HPV: Prevention and treatment

HPV: Prevention and treatment


Everything you need to know to prevent HPV and effectively treat it.

Among the most common sexually transmitted diseases, HPV (Human Papillomavirus) affects 60% of women and men today, with the largest percentage among them being are young 20-30 years old. Although it is a resistant and contagious disease, it can be treated with the appropriate treatment for each case.

It is much more common than herpes and the predominant factor in the appearance of atypical cells detected by the Pap test in women. It has been found that one in two women will develop HPV lesions at some point in their lives. It is transmitted by micro-incisions that can be caused by unprotected sexual intercourse with a carrier of the virus, while quite often – as it almost always has no discomfort, such as pain, itching, etc. – it goes unnoticed. An exception is the case of acute warts with which the virus can appear in the external genitalia. Visible to the naked eye, they resemble tiny bunches of grapes and sometimes they are many next to each other, sometimes individually, while over time they can increase both in size and number. If they are located in the internal genitals – in the vagina or cervix – they are not visible and any lesions can be checked exclusively through the Pap test and colposcopy.

What you need to know

HPV is not just a virus, but a group of viruses that cause nipples in the body (hyperkeratosis), warts on the toes, calluses on the feet, venereal warts, and malformations of the genitals and especially the cervix. Of the 120 types of viruses that exist, 35 are found in the genitals and of these, 15 are high risk and 20 are low risk.

Types 6,11,41,42,43,44 cause benign lesions, the so-called “acute warts”, which appear at the entrance to the vagina, the small and large lips of the vulva, the perineum and the anus.

The types 16,18,31,33,35,39,45,51,52,53,55,56,67,58,59 and 68 are of high oncogenicity and are found in cervical cancers (in a percentage greater than 95 %), vagina, vulva and perineum.

It is advisable for every woman to have a Pap test every year and in case the test shows suspicious cells, then to proceed with a colposcopy to accurately determine and locate warts, the presence or absence of malformations and precancerous conditions and to identify the type of HPV virus from which it is infected. The gynecologist who monitors you will determine the follow-up plan based on the findings, how often you will have a Pap smear and colposcopy, or the required treatment if needed.

HPV and pregnancy

What happens when a woman with HPV becomes pregnant? It is indeed possible to coexist during pregnancy and in some women, the dysplasia may worsen during pregnancy, which is mainly due to the intense hormonal changes and the reduced response of your immune system. It is therefore appropriate at the first visit to the gynecologist who monitors the pregnancy, to perform a Pap test if the woman has not recently had a cytological examination. If there is cervical dysplasia during pregnancy, then the cervix is ​​examined colposcopically and at the discretion of the doctor, biopsies can be taken without any risk to the pregnancy. It is important to mention that any woman with HPV or mild lesions of the cervix can give birth normally, without a cesarean section.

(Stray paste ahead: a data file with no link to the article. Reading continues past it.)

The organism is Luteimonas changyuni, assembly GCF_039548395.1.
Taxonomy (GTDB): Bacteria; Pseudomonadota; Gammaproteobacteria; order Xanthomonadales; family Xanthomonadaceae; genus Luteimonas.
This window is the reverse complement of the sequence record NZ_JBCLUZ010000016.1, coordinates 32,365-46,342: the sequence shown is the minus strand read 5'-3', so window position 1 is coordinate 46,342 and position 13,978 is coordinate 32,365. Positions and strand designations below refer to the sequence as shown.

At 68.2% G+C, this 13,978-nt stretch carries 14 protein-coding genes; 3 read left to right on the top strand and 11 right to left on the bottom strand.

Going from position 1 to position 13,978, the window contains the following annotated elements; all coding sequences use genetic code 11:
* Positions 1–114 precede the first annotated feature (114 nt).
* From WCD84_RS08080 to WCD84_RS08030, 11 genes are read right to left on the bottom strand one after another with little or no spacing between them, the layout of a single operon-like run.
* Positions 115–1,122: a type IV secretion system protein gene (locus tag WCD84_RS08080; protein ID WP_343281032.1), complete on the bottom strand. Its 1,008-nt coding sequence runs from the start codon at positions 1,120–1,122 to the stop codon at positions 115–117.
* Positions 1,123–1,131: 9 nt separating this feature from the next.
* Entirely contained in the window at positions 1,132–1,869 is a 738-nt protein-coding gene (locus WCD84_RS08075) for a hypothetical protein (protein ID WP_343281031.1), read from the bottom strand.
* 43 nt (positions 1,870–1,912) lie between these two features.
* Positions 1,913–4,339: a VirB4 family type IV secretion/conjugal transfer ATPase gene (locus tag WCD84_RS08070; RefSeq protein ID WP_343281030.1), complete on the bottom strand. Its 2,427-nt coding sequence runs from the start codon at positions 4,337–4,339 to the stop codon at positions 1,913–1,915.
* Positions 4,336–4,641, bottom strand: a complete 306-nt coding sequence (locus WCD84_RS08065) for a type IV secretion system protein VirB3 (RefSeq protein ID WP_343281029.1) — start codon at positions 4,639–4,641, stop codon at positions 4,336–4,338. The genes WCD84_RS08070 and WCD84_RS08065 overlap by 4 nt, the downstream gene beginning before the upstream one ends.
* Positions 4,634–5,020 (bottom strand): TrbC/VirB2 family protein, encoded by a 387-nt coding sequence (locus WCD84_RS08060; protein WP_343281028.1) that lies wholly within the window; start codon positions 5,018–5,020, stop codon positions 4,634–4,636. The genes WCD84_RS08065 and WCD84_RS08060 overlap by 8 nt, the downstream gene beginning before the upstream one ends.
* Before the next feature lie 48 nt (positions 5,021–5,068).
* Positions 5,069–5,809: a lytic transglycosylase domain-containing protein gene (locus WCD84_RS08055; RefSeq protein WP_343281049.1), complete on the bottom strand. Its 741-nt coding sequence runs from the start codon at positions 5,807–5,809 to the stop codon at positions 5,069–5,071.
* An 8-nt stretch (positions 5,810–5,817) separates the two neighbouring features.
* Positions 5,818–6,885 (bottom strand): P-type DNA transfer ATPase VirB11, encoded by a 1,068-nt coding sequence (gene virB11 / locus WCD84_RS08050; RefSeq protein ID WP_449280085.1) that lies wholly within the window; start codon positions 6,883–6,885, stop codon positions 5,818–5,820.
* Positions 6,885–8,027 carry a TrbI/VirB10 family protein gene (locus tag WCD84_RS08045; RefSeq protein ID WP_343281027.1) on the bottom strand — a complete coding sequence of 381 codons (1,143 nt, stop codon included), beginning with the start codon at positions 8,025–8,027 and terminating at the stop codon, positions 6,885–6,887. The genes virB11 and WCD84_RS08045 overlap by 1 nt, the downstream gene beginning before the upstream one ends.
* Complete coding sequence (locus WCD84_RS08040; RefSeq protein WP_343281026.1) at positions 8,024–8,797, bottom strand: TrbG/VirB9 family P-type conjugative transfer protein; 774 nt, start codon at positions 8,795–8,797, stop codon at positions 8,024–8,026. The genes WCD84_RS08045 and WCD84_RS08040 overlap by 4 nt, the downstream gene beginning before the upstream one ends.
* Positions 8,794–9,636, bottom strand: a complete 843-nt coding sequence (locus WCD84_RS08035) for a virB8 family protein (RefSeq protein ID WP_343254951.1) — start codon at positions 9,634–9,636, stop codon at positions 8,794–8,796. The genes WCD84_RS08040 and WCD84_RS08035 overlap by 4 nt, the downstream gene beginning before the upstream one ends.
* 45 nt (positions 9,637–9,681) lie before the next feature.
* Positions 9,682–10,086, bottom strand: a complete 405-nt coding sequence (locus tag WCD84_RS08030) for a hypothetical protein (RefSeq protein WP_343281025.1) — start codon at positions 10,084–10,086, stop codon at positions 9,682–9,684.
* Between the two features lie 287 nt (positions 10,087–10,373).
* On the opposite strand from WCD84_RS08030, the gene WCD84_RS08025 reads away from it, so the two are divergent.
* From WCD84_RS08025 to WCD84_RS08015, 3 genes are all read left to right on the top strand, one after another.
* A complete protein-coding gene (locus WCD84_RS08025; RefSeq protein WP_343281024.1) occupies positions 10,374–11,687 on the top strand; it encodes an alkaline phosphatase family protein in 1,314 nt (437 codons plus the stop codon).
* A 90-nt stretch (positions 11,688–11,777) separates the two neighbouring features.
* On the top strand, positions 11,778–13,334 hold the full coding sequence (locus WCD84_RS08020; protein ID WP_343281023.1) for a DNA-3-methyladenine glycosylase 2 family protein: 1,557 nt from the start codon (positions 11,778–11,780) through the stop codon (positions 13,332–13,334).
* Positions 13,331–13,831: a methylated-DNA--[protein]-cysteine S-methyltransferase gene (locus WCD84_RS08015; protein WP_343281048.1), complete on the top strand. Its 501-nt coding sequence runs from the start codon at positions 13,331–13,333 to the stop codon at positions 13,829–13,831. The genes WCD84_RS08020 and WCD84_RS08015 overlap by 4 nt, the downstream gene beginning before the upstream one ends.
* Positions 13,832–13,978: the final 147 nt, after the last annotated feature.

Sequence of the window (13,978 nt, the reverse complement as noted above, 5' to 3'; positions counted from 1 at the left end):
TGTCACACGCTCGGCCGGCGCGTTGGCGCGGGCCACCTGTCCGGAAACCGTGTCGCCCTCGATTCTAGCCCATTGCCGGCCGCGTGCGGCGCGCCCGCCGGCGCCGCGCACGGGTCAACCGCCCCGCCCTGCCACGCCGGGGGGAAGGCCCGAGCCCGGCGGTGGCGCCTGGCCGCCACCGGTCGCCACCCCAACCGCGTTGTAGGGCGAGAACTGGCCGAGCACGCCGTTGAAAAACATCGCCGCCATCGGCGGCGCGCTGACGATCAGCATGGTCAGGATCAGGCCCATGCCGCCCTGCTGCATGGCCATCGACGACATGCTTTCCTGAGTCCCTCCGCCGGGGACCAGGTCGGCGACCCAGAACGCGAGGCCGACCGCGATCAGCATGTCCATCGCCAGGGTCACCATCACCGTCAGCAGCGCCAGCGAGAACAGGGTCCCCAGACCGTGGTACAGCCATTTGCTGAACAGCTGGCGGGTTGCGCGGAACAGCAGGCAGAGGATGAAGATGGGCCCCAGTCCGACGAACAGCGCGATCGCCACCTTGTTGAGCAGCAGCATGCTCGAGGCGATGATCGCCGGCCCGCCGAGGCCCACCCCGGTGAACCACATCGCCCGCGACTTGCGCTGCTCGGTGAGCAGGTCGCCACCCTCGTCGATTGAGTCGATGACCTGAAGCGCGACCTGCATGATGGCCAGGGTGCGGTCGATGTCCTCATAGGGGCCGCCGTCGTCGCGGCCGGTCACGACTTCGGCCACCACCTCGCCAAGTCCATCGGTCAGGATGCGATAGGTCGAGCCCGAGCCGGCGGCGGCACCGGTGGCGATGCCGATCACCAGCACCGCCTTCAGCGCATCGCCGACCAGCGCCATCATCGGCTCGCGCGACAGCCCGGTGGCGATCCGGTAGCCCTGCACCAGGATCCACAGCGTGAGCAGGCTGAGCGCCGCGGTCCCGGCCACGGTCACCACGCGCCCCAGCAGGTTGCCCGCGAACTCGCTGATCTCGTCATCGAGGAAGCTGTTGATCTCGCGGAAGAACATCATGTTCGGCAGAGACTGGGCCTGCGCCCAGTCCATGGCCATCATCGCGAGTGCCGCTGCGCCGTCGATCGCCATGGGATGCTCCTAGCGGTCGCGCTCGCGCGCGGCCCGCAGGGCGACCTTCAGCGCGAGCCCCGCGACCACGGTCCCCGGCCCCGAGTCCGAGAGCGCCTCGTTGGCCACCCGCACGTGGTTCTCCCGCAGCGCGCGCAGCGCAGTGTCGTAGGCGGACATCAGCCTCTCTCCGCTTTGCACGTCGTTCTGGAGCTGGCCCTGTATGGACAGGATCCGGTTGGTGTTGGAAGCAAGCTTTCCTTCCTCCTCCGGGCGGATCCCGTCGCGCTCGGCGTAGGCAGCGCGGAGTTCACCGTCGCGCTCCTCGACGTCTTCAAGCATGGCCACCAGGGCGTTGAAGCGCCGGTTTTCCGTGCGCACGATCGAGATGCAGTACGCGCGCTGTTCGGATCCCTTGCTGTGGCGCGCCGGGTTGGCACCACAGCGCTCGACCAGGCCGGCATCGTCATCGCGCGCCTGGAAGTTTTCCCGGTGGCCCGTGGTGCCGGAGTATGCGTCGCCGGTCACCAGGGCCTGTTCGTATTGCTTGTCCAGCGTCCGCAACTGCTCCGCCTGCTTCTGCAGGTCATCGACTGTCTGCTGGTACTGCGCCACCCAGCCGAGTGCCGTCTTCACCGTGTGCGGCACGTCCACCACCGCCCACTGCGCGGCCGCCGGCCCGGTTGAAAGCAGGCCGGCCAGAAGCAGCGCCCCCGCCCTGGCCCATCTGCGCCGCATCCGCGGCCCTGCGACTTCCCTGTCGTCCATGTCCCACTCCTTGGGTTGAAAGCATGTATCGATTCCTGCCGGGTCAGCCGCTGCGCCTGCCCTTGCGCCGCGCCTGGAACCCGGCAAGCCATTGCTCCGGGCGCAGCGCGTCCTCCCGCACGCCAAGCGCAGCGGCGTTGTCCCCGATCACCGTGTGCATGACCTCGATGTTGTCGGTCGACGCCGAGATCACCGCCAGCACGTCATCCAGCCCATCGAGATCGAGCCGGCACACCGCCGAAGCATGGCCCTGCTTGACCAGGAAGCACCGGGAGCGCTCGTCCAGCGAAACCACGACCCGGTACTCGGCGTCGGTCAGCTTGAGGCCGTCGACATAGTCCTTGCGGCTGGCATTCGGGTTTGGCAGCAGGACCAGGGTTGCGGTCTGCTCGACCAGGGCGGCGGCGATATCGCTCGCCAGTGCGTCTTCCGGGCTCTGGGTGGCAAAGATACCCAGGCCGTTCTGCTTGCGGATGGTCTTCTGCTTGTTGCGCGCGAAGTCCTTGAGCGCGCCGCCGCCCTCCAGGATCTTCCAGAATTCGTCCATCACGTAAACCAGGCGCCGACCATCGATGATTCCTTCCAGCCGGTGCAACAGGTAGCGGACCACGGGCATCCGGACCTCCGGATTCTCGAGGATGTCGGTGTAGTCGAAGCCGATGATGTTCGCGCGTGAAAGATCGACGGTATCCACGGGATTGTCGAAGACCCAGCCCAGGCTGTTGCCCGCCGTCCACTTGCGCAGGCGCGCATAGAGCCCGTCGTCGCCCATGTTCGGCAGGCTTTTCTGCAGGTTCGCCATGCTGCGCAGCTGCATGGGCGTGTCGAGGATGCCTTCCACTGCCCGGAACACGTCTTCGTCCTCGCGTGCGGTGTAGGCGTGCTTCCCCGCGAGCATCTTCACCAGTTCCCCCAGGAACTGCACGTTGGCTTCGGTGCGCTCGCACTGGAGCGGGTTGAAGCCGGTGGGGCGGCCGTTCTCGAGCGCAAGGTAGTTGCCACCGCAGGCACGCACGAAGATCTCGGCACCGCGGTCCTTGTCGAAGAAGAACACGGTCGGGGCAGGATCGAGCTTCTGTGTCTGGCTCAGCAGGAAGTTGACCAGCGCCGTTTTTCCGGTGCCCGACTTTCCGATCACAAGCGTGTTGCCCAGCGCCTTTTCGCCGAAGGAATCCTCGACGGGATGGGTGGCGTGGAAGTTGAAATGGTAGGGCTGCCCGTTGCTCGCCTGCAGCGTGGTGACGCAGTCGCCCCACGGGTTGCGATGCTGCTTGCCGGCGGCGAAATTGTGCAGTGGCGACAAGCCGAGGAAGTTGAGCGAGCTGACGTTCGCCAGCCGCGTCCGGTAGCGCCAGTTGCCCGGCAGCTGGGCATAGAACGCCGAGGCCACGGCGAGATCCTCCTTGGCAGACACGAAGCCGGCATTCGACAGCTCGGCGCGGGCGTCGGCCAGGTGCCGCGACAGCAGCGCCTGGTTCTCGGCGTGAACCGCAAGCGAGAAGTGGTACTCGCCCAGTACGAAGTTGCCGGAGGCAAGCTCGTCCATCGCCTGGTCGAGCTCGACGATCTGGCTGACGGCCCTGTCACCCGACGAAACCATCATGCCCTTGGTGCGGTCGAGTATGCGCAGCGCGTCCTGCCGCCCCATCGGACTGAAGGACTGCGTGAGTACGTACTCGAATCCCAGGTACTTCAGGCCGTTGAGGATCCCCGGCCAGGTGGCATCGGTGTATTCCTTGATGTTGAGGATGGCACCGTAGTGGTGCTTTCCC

If you have had HPV

If you have been exposed to the virus, stay with it forever, but this does not mean that you are at risk, as long as you follow the monitoring plan set by your doctor and take care to keep your immune system in good condition and therefore in suppress the virus. Aim to remain inactive, something you will check at regular intervals with exams. A healthy lifestyle will contribute significantly to the desired result and, it is worth emphasizing, smoking cessation, in case you are a smoker, is imperative. Research has shown that smoking cessation significantly reduces the risk of HPV. Proper nutrition with plenty of fruits and salads in your daily diet is another factor that should not be overlooked, including multivitamin supplements that have a positive effect.

The HPV vaccines

There are currently two types of vaccines that protect against cervical cancer. The World Health Organization recommends that these vaccines be given to people under the age of 15 who have a better immune response, resulting in better prophylaxis before the first sexual intercourse. According to the most modern medical views, both girls and boys should be vaccinated.

ThinPrep Pap test and HPV

The ThinPrep Pap test is the most reliable and complete comprehensive Pap test available that is widely used. It is a method of much greater accuracy than the conventional Pap test and when combined with the ThinPrep imaging system, it has a reliability of up to 90%.

The advantages

Offering greater accuracy than the conventional Pap smear – the ThinPrep Pap Test is the only FDA-approved Pap smear – as “significantly more effective” than the conventional Pap smear detection of cervical malformations. In related studies, the ThinPrep Pap Test improved the detection of precancerous cells in the cervix compared to the conventional Pap test.

With the ThinPrep Imaging System, your Pap Tests are tested twice: first by the ThinPrep Imager, and then by a trained cytologist.

In addition, the ThinPrep Pap Test is the only Pap test that has been shown to have an increased ability to detect adenocarcinoma, as support




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